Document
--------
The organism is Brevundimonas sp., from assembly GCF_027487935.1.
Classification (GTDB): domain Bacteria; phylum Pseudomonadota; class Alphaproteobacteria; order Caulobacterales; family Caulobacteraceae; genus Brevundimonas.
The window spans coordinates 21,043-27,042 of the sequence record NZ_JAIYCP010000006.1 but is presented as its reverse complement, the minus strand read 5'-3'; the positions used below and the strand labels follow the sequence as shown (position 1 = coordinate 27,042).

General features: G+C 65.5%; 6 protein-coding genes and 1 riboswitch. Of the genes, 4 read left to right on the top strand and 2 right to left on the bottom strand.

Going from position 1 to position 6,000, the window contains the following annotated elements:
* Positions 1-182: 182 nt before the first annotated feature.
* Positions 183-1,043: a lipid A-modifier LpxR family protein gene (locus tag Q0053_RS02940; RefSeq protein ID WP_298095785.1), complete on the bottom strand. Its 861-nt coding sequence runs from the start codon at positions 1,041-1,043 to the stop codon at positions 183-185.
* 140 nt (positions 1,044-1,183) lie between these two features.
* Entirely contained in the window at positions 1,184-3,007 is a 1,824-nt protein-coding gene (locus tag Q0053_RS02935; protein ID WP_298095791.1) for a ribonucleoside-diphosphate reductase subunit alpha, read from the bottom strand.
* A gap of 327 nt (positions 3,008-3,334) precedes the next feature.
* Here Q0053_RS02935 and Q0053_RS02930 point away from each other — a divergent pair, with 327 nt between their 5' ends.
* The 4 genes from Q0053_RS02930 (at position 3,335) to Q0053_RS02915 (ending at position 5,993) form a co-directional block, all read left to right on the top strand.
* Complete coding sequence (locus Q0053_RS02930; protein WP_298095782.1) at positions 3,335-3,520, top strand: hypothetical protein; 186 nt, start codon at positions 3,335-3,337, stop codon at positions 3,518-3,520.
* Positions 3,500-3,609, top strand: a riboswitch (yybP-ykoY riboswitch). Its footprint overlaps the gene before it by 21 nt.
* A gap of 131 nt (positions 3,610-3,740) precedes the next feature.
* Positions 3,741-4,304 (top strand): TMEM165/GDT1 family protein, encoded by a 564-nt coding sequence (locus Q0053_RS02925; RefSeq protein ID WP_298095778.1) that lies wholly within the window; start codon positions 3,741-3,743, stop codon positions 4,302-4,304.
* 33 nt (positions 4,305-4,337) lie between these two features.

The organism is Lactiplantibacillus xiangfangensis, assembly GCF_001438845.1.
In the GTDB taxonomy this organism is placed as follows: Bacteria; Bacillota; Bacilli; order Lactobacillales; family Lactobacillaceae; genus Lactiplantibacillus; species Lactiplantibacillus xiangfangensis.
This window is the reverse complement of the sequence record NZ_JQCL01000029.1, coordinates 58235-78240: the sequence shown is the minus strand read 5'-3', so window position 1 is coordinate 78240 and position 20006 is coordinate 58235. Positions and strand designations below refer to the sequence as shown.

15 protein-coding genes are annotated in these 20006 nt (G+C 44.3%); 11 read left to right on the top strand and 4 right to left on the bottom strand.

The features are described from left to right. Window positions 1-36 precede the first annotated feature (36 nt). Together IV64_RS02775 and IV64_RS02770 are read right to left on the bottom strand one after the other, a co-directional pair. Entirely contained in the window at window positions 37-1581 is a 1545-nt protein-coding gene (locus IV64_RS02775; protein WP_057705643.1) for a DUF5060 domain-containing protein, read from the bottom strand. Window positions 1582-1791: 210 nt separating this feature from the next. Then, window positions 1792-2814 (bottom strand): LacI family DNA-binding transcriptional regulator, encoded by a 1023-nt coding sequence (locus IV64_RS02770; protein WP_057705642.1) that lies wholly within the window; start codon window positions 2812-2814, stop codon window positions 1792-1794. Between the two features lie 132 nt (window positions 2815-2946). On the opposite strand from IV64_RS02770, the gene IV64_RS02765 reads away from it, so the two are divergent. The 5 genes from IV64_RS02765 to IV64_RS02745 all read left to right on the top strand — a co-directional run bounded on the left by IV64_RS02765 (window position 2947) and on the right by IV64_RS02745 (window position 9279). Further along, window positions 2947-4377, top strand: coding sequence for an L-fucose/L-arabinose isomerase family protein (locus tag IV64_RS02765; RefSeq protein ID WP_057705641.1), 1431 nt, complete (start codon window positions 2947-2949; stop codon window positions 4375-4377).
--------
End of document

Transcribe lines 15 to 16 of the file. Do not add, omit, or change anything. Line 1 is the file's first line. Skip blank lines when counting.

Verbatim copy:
* A gap of 131 nt (positions 3,610-3,740) precedes the next feature.
* Positions 3,741-4,304 (top strand): TMEM165/GDT1 family protein, encoded by a 564-nt coding sequence (locus Q0053_RS02925; RefSeq protein ID WP_298095778.1) that lies wholly within the window; start codon positions 3,741-3,743, stop codon positions 4,302-4,304.